I found that the best thing I could do was to very gently start to instill the ideas of team spirit, and of getting up and playing on when you got a little bump. He's 8 years old now and i'm sure mostly through just getting older and maturing, but also through my wife's and my encouragement, he's becoming quite a warrior on the field. I have not once this season(and I am his assistant coach, so i hear most everything all the kids say) heard him complain or whine when he gets bumped or knocked over, and not once has he run in the direction of his mom when he comes off the field, he comes over to the coaches and hangs out with the team. I'm as proud of these things as I am the fact that he's becoming a good little soccer player. But this is now 5 or 6 soccer seasons down the road from where we started. It's a very slow, but steady process.

Like you said, small steps. It'll take a number of seasons, and the kids around him maturing, and the coaches actively trying to keep the kids on the sideline with the team, and not with the parents, to see major progress there, but it'll come.
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Old 10-11-2005, 04:48 PM   #4
ibnsgirl
H.S. Freshman Team
 
Join Date: Sep 2004
Location: South Texas
Cool idea, WSUCougar! I have been on quite a few parent-oriented forums, but they were all geared towards moms. As a mom, that's fine, but there is no guy's input. I look forward to actually hearing the "dad" side of the story.

Anyway, I'm Lucy's mom and TonyR's wife. We barely have this parent thing down as Lucy is just shy of 14 weeks old.

Been an interesting ride, so far. Not quite sleeping through the night. Little stuff sends her wailing. Constantly covered in spit-up. But all of that is offset by this little miracle's coo's and smiles! Definately the smiles!

Lucy is already in the works to be a soccer player. She was using my ribs to practice on long before she was born. She's even got her favorite player: Ilkka Vitkainen, one of the players on my Hattrick team. She loves the word "ilkka." We've got a long way to go before soccer practice!
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Old 10-11-2005, 05:02 PM   #5
WSUCougar
Rider Of Rohan
 
Join Date: Jul 2001
Location: Port Angeles, WA or Helm's Deep
Cool! Participants!

Quote:
Originally Posted by Radii
The first year I watched him play the kids that were "on the bench" actually ran up a hill to a playground near a field and palyed there when they weren't in the game if allowed, or they played on the hill, rolling down it, etc. Remembering my days in T-ball at age 6, this frustrated me a lot.
I had to smile at this. My son and two of his friends were playing a falling down game in the midst of the soccer scrimmage. The ball and a horde of 3-year-olds goes churning by, and there's Drew, Matthew, and John giggling at each other and falling down in dramatic fashion.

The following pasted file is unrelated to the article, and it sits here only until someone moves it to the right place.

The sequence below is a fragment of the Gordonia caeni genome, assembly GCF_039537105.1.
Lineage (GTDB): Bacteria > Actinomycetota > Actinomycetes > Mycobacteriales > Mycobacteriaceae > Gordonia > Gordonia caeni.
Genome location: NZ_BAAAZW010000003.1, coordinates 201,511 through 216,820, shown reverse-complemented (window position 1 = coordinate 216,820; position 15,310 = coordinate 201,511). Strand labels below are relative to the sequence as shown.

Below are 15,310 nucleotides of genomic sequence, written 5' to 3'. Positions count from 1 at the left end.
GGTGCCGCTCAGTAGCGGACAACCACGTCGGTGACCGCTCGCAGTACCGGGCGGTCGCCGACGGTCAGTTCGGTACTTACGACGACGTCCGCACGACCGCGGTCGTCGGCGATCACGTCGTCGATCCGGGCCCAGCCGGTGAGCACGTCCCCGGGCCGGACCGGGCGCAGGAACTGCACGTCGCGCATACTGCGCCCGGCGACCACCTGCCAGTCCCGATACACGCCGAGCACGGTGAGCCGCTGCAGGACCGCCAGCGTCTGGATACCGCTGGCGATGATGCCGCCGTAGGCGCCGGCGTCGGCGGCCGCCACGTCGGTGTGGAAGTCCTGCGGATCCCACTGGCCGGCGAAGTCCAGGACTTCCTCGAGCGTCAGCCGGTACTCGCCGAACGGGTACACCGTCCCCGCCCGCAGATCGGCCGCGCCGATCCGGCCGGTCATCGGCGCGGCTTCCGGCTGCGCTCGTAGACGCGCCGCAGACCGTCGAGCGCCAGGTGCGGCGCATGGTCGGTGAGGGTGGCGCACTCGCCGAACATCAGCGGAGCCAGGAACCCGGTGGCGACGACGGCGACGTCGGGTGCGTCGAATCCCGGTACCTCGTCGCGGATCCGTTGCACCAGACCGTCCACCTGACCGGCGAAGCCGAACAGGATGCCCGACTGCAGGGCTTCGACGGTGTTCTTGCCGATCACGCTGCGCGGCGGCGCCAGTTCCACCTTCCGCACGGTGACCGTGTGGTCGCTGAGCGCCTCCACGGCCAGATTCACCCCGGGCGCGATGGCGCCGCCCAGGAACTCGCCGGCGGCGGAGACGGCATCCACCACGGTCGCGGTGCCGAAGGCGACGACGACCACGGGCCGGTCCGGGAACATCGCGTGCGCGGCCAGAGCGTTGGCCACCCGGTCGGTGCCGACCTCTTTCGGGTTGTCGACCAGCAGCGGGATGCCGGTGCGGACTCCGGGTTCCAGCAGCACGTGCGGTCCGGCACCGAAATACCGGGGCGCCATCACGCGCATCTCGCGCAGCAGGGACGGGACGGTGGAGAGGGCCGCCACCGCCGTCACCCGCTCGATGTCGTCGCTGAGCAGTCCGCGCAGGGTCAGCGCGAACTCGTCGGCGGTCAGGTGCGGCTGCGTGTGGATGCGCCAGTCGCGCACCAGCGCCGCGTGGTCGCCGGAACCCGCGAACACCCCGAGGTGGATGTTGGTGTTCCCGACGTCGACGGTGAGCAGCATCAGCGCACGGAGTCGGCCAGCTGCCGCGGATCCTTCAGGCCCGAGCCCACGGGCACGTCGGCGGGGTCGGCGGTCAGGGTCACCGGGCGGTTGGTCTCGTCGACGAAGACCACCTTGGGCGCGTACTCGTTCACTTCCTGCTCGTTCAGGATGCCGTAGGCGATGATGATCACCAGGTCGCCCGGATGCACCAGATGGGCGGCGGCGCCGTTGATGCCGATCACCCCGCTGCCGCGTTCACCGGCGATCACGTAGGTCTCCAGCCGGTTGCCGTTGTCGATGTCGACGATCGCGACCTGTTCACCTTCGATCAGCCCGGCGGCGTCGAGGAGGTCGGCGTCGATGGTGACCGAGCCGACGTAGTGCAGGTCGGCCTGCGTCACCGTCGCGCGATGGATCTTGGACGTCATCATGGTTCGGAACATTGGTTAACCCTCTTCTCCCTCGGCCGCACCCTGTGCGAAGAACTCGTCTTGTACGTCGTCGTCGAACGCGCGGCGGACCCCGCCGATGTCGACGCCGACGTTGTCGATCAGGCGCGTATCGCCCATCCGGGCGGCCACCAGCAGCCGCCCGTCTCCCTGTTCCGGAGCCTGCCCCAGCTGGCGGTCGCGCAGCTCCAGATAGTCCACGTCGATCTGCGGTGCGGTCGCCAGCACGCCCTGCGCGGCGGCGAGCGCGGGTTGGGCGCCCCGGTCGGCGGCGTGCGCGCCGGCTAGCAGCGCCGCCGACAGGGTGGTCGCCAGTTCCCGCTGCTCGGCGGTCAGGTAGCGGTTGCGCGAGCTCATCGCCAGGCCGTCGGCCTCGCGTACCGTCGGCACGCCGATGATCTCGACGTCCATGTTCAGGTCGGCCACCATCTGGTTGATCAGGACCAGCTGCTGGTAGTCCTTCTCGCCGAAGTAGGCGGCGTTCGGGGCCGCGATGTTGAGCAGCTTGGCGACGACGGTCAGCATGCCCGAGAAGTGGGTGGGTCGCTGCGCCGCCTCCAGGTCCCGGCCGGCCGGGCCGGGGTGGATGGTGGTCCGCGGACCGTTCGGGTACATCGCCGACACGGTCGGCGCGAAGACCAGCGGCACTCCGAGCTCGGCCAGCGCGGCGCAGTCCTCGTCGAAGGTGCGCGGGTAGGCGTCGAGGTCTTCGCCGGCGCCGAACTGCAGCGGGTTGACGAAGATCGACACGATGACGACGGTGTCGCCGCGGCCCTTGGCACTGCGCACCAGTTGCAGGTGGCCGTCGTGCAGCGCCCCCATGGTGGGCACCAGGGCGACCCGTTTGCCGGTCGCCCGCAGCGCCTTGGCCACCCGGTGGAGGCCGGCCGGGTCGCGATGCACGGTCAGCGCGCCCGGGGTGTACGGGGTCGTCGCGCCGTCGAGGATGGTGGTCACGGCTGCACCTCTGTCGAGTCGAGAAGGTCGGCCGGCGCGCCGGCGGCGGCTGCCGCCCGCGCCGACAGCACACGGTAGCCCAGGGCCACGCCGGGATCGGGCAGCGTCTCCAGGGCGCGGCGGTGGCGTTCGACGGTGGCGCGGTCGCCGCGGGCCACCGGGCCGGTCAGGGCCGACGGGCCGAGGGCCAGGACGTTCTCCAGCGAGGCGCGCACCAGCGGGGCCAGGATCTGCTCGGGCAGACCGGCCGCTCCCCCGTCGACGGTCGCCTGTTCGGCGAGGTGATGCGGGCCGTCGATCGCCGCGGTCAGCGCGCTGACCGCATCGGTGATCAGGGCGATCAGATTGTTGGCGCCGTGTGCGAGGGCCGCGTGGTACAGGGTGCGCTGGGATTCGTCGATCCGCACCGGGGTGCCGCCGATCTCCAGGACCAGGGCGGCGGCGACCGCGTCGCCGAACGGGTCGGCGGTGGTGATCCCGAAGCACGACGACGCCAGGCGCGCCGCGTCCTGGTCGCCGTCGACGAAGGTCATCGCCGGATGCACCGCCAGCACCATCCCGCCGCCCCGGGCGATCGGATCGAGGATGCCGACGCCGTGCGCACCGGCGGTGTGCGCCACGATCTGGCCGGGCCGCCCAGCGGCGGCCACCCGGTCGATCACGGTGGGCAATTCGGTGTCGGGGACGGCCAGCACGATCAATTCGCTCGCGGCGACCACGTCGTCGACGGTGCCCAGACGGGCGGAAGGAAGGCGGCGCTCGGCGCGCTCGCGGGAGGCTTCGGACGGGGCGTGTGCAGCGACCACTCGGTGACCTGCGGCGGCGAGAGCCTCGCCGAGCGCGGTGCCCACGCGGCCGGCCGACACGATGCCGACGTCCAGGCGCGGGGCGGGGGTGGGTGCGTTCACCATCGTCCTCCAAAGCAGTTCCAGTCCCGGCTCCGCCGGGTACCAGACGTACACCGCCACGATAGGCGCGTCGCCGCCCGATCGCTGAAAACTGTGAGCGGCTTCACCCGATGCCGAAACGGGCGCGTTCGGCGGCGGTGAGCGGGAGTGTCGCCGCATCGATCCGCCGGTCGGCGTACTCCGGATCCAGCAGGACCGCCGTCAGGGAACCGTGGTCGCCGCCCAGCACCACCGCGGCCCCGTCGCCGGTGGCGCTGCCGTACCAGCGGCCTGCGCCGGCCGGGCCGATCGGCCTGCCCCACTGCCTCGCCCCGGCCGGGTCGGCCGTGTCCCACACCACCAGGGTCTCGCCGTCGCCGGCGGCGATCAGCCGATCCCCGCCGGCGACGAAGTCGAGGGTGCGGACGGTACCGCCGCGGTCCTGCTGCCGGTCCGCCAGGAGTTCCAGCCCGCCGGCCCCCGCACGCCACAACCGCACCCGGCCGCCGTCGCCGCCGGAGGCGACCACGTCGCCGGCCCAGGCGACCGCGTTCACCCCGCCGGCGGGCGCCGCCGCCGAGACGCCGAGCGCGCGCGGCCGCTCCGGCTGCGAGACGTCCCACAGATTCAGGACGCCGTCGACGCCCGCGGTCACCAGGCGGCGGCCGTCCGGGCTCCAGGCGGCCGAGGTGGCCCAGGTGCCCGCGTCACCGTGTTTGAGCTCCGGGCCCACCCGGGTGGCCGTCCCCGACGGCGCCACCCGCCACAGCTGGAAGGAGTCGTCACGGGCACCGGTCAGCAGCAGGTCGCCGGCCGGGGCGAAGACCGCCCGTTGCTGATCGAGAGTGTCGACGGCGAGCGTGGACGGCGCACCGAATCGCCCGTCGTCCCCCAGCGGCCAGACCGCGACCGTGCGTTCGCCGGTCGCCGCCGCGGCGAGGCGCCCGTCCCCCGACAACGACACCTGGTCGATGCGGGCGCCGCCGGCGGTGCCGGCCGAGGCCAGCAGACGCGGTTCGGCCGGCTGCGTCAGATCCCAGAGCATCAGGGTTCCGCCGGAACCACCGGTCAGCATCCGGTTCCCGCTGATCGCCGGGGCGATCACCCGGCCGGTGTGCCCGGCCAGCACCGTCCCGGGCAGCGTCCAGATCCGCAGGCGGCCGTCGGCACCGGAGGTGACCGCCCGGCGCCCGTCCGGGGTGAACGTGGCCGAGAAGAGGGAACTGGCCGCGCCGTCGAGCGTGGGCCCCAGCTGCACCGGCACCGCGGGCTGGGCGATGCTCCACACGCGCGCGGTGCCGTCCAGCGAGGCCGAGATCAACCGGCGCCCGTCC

Quote:
Originally Posted by ibnsgirl
We barely have this parent thing down as Lucy is just shy of 14 weeks old.
Oh wow...the Dark Times. :o

Just kidding. You'll make it through with flying colors, and then for the rest of your parenting days you'll look back on that time and go, "Well, at least it's not as hard as THAT time period!"
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Old 10-11-2005, 06:03 PM   #6
MacroGuru
Coordinator
 
Join Date: May 2003
Location: Utah
Awesome...

I forgot what dealing with a baby was like....

Imagine to my dismay when my wife breaks the news on New Years we are pregnant, considering I had the procedure done....

9 months later, the little tyke is here, and things couldn't be better, except, I forgot that baby's wake up at night.

Now the other task is the 8 and 5 year old. They are both striving for attention from mom.

prime examples
  • 8 year old kicks the 5 year old in the face this morning, and claims....it was an accident
  • 5 year old likes to sneak into the pantry and take food to the neighborhood kids, we are now the 7-11 of the block
  • Halloween is awesome around our house, thanks to the wife, and she has the kids as excited as she is, and we are going to be a dead pirate family........with the baby being our pet monkey.
  • Oh...and they both seem to think money grows on trees, the 8 year old said she wanted a credit card so she could by anything she wants, which produced a WTF? response from me, and she received a very boring education on credit and what it is all about...
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Old 10-11-2005, 06:28 PM   #7